A “pre-payment penalty” is a penalty, or a charge, assessed against a borrower by a lender for the privilege of paying off a loan early. Unless a lender agrees or unless a statute applies, lenders in California aren’t obligated to accept early payoff on a loan. Instead, in some cases a lender can charge a penalty to a borrower who wants to pay their loan off early. Such a penalty is commonly known as a “pre-payment penalty.”
California law provides a number of protections for borrowers who have loans secured by residential properties. This is especially true where a borrower actually lives in the property. For example, if a single family residential home is occupied by the borrower, then the law provides that most such borrowers can prepay their loan balance at any time, regardless of what the loan documents provide. In most cases the lender on such a loan will be absolutely barred from refusing to accept an early loan payoff. Such an early loan payoff can be very important to a borrower who wants to refinance, or who needs to move and who wants to pay off their loan early. However, most lenders on residential loans can still charge a pre-payment penalty if the borrower pays a loan off early. The amount of the penalty and the borrower’s ability to pay off early depends on several things, such as the terms of the loan documents, whether the borrower actually lives in the property, and whether or not the loan was negotiated by a real estate broker.
If a borrower is an owner-occupant of a single family residential property, then in most cases that borrower will be able to pre-pay up to 20 percent of the loan balance in any given 12 month period. The law provides that in most cases this pre-payment can be made without penalty, regardless of what the loan documents say about pre-payment penalties. In these cases, the borrower can also pre-pay more than 20% of the loan balance, but if the borrower pre-pays more than 20% in any given 12 month period, then the lender can charge a penalty that is not more than six months’ worth of interest payments. In such a situation, the borrower still gets to pay 20% of the loan balance without penalty, and only the prepaid amount over 20% is subject to the six months of interest penalty. After five years, the lender isn’t entitled to receive any pre-payment penalty at all, even if the borrower pays off more than 20% of the loan balance in any given year.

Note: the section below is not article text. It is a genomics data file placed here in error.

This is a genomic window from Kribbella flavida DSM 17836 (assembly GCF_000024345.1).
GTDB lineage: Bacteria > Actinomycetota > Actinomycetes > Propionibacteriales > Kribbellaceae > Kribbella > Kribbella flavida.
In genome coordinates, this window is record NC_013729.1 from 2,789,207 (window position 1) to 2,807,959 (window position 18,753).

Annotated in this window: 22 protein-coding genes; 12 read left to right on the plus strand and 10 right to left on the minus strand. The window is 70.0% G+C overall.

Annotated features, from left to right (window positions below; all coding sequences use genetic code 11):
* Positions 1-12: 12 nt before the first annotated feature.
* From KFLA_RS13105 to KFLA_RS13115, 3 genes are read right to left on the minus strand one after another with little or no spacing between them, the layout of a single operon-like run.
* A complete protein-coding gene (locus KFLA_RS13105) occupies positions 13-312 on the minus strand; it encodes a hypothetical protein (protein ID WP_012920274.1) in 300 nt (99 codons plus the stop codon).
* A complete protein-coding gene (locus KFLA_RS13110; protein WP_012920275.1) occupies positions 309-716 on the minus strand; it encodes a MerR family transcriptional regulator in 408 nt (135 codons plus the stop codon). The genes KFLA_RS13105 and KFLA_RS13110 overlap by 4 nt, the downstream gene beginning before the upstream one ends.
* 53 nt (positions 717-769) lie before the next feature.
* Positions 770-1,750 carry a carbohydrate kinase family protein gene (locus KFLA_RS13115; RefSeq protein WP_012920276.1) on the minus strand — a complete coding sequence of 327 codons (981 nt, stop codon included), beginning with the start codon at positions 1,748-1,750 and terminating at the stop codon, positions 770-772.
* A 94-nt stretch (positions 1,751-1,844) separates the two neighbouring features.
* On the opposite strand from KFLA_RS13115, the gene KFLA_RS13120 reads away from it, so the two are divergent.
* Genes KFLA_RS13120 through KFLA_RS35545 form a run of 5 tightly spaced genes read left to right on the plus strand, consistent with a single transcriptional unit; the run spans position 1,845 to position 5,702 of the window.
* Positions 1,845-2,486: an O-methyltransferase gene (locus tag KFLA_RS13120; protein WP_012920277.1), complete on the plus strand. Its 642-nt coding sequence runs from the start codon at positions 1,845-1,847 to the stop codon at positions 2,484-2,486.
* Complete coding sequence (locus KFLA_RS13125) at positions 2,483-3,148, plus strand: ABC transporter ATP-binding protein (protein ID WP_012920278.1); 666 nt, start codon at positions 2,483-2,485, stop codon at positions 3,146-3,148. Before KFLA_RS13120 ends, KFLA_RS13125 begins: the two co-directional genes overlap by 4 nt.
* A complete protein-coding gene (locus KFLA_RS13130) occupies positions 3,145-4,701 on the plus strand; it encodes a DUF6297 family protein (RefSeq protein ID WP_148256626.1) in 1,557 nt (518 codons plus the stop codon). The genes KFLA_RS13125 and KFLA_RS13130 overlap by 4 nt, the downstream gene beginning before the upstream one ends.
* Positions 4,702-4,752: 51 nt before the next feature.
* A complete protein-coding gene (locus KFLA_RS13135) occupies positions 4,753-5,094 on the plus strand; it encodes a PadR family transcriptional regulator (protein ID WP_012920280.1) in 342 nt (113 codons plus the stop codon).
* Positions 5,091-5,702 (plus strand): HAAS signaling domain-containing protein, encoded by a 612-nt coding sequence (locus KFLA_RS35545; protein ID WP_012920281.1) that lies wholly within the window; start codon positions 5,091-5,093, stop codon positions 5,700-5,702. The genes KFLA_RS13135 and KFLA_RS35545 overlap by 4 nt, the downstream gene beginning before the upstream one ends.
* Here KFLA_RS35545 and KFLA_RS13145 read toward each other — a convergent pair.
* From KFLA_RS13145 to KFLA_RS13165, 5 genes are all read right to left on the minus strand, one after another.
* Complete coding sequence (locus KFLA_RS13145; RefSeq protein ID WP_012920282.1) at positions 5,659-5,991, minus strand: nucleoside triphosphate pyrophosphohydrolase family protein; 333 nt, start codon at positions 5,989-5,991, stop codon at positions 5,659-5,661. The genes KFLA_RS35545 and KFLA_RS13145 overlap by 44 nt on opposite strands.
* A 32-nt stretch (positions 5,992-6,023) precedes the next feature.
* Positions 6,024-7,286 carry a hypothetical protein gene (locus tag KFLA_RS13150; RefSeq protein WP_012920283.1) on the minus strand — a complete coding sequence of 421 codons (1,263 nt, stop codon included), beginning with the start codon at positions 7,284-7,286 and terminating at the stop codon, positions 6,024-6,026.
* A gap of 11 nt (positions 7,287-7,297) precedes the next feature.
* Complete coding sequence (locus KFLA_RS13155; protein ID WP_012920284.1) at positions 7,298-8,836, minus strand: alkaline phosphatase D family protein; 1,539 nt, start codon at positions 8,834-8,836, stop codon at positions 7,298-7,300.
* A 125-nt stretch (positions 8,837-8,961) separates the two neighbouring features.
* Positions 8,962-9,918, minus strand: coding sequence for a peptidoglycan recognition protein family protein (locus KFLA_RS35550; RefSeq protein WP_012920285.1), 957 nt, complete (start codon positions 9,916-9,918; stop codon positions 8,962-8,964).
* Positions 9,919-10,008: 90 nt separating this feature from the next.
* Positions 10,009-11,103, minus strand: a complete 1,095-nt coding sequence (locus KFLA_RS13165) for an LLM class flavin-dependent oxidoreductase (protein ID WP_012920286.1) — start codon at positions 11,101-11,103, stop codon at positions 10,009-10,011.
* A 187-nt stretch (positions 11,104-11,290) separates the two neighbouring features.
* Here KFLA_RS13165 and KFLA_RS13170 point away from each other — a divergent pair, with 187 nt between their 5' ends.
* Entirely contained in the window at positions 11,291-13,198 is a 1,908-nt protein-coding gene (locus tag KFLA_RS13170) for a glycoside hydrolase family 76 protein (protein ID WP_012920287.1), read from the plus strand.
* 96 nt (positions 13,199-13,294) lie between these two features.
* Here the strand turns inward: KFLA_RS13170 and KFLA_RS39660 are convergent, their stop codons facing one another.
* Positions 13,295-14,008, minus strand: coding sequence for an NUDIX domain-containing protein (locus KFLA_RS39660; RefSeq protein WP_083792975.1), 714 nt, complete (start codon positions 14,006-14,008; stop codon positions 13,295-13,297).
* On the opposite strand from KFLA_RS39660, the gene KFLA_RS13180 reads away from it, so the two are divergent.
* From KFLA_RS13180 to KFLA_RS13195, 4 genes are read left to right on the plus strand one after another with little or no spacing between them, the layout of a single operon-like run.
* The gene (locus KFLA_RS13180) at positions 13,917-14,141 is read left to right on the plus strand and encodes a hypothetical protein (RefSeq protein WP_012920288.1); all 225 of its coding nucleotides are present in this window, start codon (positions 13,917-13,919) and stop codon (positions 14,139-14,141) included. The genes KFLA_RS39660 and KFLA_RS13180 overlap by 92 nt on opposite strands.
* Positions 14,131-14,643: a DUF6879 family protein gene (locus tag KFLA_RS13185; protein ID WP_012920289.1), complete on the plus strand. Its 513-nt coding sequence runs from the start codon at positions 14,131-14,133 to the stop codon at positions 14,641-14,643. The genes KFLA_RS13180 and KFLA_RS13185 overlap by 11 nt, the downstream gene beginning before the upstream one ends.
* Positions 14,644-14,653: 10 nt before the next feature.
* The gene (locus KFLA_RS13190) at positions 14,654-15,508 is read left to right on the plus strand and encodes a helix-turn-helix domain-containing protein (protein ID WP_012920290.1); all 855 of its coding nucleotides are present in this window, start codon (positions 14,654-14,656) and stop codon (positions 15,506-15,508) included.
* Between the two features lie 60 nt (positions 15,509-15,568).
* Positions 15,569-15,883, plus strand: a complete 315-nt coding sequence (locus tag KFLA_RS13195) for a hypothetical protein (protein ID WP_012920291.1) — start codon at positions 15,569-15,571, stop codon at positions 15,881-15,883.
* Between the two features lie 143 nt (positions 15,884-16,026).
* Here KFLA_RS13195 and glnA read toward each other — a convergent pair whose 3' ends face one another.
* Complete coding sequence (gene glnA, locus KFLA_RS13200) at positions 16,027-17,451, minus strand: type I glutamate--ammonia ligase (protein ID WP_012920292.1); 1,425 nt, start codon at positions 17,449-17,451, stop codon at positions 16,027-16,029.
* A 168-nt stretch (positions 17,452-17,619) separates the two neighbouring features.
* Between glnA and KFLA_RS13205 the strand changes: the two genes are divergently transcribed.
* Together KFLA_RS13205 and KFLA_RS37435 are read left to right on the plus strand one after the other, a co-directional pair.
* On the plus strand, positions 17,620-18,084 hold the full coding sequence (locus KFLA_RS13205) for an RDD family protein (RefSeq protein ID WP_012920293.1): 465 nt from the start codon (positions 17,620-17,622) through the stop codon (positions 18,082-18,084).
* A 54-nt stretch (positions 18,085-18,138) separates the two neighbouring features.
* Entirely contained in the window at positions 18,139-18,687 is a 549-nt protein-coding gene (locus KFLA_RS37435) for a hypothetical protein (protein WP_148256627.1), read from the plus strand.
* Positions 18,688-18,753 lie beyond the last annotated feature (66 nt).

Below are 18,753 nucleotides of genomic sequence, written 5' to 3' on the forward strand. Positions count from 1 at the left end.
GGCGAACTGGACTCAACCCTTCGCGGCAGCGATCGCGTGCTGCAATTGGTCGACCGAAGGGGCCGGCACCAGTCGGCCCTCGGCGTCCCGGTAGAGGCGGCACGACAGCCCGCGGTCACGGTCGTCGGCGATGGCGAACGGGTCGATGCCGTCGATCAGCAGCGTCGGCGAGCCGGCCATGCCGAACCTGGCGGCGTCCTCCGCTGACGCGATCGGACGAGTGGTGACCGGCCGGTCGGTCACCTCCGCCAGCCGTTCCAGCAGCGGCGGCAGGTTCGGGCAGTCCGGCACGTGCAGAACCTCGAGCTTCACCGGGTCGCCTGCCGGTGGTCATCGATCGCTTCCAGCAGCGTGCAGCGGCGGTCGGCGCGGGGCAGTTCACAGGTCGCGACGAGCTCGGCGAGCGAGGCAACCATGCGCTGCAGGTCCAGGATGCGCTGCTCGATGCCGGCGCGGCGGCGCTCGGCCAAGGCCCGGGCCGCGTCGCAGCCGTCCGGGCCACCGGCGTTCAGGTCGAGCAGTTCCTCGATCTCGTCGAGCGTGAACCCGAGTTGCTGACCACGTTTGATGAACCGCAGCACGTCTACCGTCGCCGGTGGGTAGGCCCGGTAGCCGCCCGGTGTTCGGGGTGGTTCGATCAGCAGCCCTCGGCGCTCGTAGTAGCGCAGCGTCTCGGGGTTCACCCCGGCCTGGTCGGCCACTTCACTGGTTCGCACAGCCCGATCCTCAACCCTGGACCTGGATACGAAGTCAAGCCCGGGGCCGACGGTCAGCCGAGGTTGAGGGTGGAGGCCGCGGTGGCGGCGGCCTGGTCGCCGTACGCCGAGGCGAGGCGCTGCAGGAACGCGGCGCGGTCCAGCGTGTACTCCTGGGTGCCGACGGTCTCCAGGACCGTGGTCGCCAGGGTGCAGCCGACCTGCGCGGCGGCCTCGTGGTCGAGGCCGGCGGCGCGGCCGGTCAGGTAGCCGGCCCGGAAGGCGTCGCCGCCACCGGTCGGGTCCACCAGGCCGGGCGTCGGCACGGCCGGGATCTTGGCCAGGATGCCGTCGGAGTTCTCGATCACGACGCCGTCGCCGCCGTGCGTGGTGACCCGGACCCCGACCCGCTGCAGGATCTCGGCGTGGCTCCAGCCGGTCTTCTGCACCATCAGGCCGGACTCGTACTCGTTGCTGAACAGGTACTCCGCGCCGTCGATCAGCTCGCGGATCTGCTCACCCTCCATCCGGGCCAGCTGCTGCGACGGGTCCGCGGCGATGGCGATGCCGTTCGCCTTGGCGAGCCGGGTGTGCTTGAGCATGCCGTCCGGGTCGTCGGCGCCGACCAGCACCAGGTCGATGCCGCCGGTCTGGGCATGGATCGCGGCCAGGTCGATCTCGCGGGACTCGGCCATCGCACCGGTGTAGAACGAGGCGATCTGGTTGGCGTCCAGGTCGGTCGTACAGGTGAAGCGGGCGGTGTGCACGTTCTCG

Different rules apply if the loan was negotiated by a real estate broker or if the borrower doesn’t live in the property. Different rules also apply if the property consists of five or more dwelling units. And if a borrower pre-pays a loan after the California Governor has declared a state of emergency, then in some cases it’s possible that no pre-payment penalty may be due at all.
Most of the pre-payment penalty protections that apply to residential property don’t apply to commercial or industrial property. As a result, pre-payment penalties on commercial or industrial loans can be surprisingly high.
After litigating for more than 30 years, Robert Jacobs now mediates challenging real estate, business, construction, personal injury, trust and probate cases. In 2020 he served as Chair of the Contra Costa County Bar Association ADR section and Co-Chair of the Alameda County Bar Association ADR section. Since 2017 he has served as one of the update authors for the CEB treatise Real Property Remedies and Damages and is a co-author of CEB Practitioner (Real Property). He holds an AV rating from Martindale-Hubbell and is a designated SuperLawyer. Mr. Jacobs received his mediator training from Northwestern University in Chicago, Illinois.